A nation emerging from a significant pandemic and an economic downturn awaited President Joe Biden in early 2021. President Warren G. Harding inherited a similar situation after winning the 1920 election in a landslide. But Harding overcame it by getting government out of the way. The economy recovered quickly—whereas Biden enacted bad progressive policies that have resulted in a double-dip recession with 40-year high inflation.
Biden should learn from Harding and his successor President Calvin Coolidge to correct government failures and allow markets to heal so that we can enjoy abundant economic prosperity again.
In the aftermath of the Great War, the U.S. suffered a severe economic downturn. The late economist Milton Friedman described this as one of the most “severe on record.” The depression of 1920-1921 is often forgotten because it was short-lived, but it offers policy lessons that can be applied to our current situation.
Prior to and during the Great War, President Woodrow Wilson led a massive expansion of the federal government, which included the creation of the Federal Reserve and personal income tax system. After the war, markets corrected from those government failures throughout the economy triggering a steep economic downturn.
The business and agriculture sectors were hit particularly hard by the depression of 1920-1921, which led to bankruptcies and farm foreclosures. Unemployment was estimated to be about 12% and the nation was hit buffered from deflation. Americans were hurting.
During the presidential campaign of 1920, then-Sen. Warren G. Harding pledged a “return to normalcy” against Wilson’s progressivism. During the campaign, Harding argued that the nation needed to return to sound money, less spending, lower taxes, less debt, and limited government.
This was the fiscal policy blueprint of the “normalcy” agenda. Harding understood that to revive business confidence and lower high income tax burdens, the federal government must get its fiscal house in order.
In 1921, Congress passed the Budget and Accounting Act, which under the leadership of Bureau of the Budget Director Charles Dawes and later his successor, Herbert Lord, worked to reduce federal spending. Dawes would compare the task of cutting spending to having a “toothpick with which to tunnel Pike’s Peak.”
Harding also understood that to lower the high tax rate, spending had to be addressed first. “The present administration is committed to a period of economy in government…There is not a menace in the world today like that of growing public indebtedness and mounting public expenditures…We want to reverse things,” explained Harding.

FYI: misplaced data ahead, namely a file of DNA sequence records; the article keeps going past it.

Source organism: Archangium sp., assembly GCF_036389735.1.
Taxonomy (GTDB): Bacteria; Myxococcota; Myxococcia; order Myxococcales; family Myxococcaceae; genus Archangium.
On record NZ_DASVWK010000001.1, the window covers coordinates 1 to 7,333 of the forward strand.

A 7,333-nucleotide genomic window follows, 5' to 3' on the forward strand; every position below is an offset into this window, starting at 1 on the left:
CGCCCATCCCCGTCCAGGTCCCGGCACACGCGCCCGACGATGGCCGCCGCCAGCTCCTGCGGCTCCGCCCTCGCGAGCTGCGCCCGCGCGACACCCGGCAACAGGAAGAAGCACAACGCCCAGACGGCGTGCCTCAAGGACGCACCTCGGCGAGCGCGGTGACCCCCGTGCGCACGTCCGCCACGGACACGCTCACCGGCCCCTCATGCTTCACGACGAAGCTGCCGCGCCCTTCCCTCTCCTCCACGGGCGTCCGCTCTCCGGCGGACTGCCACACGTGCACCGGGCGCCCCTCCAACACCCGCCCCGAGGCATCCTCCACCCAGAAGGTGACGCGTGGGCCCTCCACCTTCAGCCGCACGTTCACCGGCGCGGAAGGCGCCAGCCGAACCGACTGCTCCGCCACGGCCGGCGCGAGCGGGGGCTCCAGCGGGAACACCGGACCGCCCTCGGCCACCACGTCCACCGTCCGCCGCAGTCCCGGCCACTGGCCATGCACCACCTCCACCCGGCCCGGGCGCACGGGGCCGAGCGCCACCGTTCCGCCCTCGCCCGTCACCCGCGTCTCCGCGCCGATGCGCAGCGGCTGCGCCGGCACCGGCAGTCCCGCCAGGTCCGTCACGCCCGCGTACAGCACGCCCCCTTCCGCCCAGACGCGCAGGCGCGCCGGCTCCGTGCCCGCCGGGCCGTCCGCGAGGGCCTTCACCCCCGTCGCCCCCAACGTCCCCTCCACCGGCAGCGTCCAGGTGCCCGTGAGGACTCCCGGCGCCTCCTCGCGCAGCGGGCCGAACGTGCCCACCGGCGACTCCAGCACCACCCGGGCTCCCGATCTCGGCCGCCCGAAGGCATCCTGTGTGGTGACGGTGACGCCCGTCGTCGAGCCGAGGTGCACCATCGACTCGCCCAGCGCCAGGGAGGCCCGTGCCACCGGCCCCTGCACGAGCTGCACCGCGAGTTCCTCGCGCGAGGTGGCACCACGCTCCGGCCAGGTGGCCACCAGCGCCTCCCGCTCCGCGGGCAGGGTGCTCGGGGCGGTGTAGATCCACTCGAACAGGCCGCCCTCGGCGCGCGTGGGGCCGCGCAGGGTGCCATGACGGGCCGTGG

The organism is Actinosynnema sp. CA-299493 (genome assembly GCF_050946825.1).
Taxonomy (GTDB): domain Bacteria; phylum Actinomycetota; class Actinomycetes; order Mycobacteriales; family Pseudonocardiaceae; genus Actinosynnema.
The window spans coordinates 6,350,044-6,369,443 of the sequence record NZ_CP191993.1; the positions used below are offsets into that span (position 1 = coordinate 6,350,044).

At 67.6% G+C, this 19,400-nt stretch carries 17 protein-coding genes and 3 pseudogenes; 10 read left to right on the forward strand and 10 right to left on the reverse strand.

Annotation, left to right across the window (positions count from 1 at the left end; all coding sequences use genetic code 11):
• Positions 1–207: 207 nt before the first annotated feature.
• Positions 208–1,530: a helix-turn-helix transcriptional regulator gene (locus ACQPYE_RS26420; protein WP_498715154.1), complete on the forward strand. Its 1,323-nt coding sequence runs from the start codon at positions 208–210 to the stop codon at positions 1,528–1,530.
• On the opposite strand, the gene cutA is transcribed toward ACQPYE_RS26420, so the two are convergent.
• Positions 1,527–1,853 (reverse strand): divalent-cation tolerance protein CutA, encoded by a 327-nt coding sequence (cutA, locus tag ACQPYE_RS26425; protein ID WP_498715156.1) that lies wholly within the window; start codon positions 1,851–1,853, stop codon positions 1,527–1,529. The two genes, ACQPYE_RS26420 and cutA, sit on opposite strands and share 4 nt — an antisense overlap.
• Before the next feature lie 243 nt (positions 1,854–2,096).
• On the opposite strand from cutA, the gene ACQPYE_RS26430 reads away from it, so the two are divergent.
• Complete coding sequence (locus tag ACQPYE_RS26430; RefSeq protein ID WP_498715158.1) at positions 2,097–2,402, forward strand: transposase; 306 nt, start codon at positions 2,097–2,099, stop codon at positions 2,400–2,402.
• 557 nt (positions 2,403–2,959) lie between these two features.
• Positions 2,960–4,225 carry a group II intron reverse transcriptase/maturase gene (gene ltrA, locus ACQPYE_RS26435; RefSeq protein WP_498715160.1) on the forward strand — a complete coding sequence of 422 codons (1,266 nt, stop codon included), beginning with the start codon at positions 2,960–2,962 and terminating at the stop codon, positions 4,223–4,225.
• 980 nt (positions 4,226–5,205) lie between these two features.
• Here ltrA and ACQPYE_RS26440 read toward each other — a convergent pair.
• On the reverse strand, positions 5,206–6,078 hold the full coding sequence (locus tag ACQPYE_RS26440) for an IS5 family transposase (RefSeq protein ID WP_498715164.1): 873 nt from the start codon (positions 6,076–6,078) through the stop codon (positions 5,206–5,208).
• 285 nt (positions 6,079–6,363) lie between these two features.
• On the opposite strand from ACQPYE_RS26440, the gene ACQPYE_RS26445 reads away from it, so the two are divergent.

Reducing spending was not easy.
As an example, Harding vetoed a popular bonus for veterans of the Great War. Overall, Harding’s commitment to economy in government resulted in an estimated 50% reduction in federal spending. Harding also relied on Secretary of the Treasury Andrew Mellon, who also shared his views regarding limiting spending.
Mellon would serve as the lead architect for Harding’s tax reform policies. The top income tax rate was over 70% and Mellon’s goal was to lower the rate. Through a series of tax reforms, the high rate would eventually be cut to 25% during the Coolidge administration.
Harding and Coolidge’s fiscal conservatism of lowering spending and tax rates and paying down the national debt resulted in a quick economic recovery. The Federal Reserve also tightened the money supply. The historian Paul Johnson wrote “Harding had done nothing except cut government expenditure, the last time a major industrial power treated a recession by classic laissez-faire methods…”
After the death of Harding in August 1923, Coolidge continued and strengthened the economic policies of Harding. President Coolidge, along with Secretary Mellon, continued to lower spending and tax rates. The federal budget was $3.14 billion in 1923. By 1928, when Coolidge left, the budget was $2.96 billion.
Altogether, spending and taxes were cut in about half during the 1920s, leading to faster real economic growth and productivity that contributed to budget surpluses throughout the decade. The decade had started in depression and by 1923 the national economy was booming with low unemployment.
And that continued throughout much of the decade. This would have continued but government expanded again. In particular, the Hoover administration ran deficits and raised taxes and the Federal Reserve had too loose and then too tight money supply. This led to the Great Depression—a phenomenon that was avoidable and was exacerbated by President Roosevelt’s large expansion of government.
It’s unlikely that President Biden will follow the pro-growth economic policies of Harding and Coolidge, nor will the Fed tighten the money supply enough to reduce inflation.
Published at Real Clear Policy with John Hendrickson
Vance Ginn, Ph.D.